This Alabama Retreat Is a Stunning Modern Gem

It's the new southern comfort.

July 13, 2021
Designer Betsy Brown and architect Jeffrey Dungan channeled a minimalist approach to create a soulful and sensuous family escape in an Alabama home that artfully toes the line between Southern tradition and a lush brand of modernism.

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Here’s a seemingly counterintuitive fact about creative work: Putting up metaphorical walls around a project—restricting its genre, period, hues, what have you—can be a gold mine for the imagination. “It frees you from the pain of having to consider a million options,” says designer Betsy Brown, whose plan for a client’s lake house in rural Alabama mines a spare vibe and narrow color scheme to achieve paradoxically rich and soulful results. “I like to have a palette that I stick with throughout a house because it makes you call on all kinds of other aesthetic details, like the ribs on a chair or a powerful piece of art,” she explains.
For a theatrical gesture in the open kitchen, architect Jeffrey Dungan created a sweeping 10-foot steel hood as a counterpoint to sober countertops and exposed wood beams. Counter stools, BDDW.Thomas Loof
In this case, it all started with the burnished cognac tones of the aged leather on vintage dining chairs by Kaare Klint, the Danish architect whose midcentury modern pieces enjoy cult status among cognoscenti. “We had to collect a full set piecemeal,” explains Brown. “My client just had to trust me—the money you spend is on the leather.” (Indeed, Brown could write a dissertation on the miraculous je ne sais quoi of lovingly used, original midcentury leather: “Sometimes chairs will come into our warehouse with wear spots where people put their hands over years of use and they can look pretty iffy—until install day and then the pieces always just sing.”)
To round out that earthy tone, Brown and her clients winnowed the rest of the scheme down to black and white—which might make for pretty anodyne stuff were it not for the materially lush way architect Jeffrey Dungan built those hues into the house itself: walls cloaked in chalky white plaster, unvarnished wooden support beams the color of sand, a crusty stone fireplace, and acres of sleek, dusky steel in window frames and structural supports that set the lot of it off with a muscular urbanity that’s completely unexpected. Make no mistake—this is not your Meemaw’s lake house. “We wanted to create a tension between something sophisticated and something rustic and relaxed,” says Dungan. “It’s what you get if you combine a Southern architectural vernacular with a contemporary sensibility.”
That suave envelope become fertile ground for Brown’s soothing, under-the-radar brand of modernism, which relies on the same kind of push-and-pull tension between opposites to cosset and calm. In the breakfast nook, a plaster pendant light that feels very Jean-Michel Frank is a sigh-inducing surprise above a plainspoken farm table and contemporary steel chairs with leather sling seats in a brooding ebony shade. In a sitting area near the kitchen, an antique Orkney chair with a woven rush back is a humble, homespun counterpoint to blue chip contemporary art like a painting by Antoni Tàpies and a Robert Motherwell print. A curving, cove-like ceiling in the ethereal main bedroom shelters linen-covered armchairs with a Belgian shape, antique Asian side tables, and a sharply contemporary chandelier. “The fewer things you use, the more sculptural each piece becomes and they have to stand on their own and talk to each other,” says Brown. “The dialogue between what’s left becomes supremely important.”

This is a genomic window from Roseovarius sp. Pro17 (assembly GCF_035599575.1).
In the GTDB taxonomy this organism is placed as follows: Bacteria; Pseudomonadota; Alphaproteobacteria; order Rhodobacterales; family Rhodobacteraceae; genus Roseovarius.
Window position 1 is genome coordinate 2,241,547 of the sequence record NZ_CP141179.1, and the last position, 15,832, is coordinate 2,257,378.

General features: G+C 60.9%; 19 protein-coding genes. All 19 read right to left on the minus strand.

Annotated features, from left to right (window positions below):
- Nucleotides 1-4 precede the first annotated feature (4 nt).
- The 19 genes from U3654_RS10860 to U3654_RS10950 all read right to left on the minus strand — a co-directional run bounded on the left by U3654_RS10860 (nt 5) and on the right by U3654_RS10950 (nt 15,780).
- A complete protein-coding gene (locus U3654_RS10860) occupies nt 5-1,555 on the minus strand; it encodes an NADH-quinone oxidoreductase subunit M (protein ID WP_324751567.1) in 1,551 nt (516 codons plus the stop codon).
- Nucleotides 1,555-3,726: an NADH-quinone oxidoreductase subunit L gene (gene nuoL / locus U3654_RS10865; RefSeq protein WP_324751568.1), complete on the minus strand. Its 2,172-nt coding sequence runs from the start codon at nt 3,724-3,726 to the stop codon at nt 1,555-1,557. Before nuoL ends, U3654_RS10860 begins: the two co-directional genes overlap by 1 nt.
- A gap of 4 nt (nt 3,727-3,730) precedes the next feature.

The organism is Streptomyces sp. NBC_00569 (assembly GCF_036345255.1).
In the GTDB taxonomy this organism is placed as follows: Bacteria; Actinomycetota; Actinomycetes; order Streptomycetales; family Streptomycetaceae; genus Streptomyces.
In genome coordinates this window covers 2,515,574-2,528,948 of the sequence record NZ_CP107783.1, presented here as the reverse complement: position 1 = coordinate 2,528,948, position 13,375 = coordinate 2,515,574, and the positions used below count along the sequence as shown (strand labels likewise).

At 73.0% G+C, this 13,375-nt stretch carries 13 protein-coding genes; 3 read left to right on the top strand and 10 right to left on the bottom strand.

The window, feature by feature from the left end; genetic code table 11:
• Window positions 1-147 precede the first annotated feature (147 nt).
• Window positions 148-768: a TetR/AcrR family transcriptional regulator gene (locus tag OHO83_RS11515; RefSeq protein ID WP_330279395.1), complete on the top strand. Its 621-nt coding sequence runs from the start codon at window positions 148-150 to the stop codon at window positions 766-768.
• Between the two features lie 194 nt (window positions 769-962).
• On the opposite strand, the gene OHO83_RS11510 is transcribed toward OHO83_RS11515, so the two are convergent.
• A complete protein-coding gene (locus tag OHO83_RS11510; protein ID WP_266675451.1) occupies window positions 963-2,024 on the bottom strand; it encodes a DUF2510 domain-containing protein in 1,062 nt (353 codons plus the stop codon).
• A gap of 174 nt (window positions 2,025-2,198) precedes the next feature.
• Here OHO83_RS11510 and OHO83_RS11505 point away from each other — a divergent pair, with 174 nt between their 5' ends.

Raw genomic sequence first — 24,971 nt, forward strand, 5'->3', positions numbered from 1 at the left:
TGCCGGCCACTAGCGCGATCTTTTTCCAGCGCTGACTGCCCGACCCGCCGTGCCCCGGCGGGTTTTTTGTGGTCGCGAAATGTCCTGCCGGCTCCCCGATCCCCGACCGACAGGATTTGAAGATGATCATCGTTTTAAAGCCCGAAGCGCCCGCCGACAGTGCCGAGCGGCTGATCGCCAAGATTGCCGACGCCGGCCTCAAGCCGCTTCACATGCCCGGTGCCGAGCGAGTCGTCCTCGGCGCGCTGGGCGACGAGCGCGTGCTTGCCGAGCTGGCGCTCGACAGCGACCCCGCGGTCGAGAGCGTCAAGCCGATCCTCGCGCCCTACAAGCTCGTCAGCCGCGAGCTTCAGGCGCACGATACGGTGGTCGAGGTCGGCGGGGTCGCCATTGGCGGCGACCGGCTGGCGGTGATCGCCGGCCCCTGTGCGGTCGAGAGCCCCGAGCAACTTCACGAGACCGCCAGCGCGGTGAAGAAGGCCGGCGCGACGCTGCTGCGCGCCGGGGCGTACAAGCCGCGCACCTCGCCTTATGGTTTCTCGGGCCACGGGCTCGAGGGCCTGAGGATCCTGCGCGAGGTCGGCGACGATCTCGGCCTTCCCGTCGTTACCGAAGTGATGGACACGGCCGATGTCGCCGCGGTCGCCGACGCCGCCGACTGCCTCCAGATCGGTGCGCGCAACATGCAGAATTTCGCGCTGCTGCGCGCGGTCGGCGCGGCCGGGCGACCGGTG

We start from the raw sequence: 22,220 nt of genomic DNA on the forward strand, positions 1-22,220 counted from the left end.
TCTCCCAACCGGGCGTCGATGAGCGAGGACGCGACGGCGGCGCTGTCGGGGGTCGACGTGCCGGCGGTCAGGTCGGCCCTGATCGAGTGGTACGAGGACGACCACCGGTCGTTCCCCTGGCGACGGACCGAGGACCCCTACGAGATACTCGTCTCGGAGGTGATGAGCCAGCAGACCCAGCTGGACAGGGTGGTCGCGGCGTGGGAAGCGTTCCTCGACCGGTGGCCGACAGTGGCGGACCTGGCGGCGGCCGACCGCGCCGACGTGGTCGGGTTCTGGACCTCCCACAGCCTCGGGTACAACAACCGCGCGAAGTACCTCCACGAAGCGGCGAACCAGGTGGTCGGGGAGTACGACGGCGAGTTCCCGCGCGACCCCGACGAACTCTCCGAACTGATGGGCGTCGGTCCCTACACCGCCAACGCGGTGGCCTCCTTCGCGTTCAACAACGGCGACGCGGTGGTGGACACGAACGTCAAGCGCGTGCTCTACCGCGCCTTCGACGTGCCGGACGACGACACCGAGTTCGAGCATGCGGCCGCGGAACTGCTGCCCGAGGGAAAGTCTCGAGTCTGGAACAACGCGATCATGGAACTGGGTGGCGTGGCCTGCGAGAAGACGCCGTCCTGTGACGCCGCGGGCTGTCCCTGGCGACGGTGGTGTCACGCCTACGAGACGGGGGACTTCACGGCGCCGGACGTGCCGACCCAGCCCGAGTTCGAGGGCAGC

Ample, cushy sofas by Dmitriy & Co in a seating area off the kitchen lets spectators in on the entertaining action: “People will always gravitate to the space where they can cuddle up and have a view of everything that’s going on around them,” says Brown. The clients’ Robert Motherwell print hangs beside a sconce custom-designed by Brown.Thomas Loof
Brown studiously whittled away any excess to create a kind of poetry. “If a design works, the more edited it is, the more powerful it becomes,” she notes. She also made sure to keep a careful eye on proportion: “When you pare things down, scale and balance are critical.” But pull furnishings out willy-nilly, and the temperature can drop—no one wants to live in a cold, echoey gallery. Brown kept things warm with plenty of cushy nooks and perches to make sure the clients stayed cozy whether their extended brood of children and grandchildren were in residence or it was just the two of them escaping. Tucked beneath a wall of windows off the kitchen is a massive sofa (actually two sectionals squeezed together) that measures more than 17 feet long and is ample enough for two adults to stretch out on for a snooze, or for a whole bunch of kids to bounce around on. In the living room—a spectacular glass-enclosed space with soaring 18-foot ceilings and stunning lake views— another set of generously sized sofas creates a snug nest within the lofty room that coddles without cutting out an ounce of drama.
“I’m really interested in what makes people gravitate and hang out in certain rooms,” says Brown. “There’s a Darwinian instinct: Give people a comfy spot where they can see everything coming and going, and they’ll settle in.” It’s a philosophy she applied to the whole of the residence, a clever distillation of form and function with a commendable rate of return: “They live in every square inch of that house.”
The house is sited on a peninsula that juts into the lake and provides water views on three sides. “I thought of the house as a camera and tried to frame and crop as many views of the lake as possible to make the setting as picturesque as it could be,” says Dungan.Thomas Loof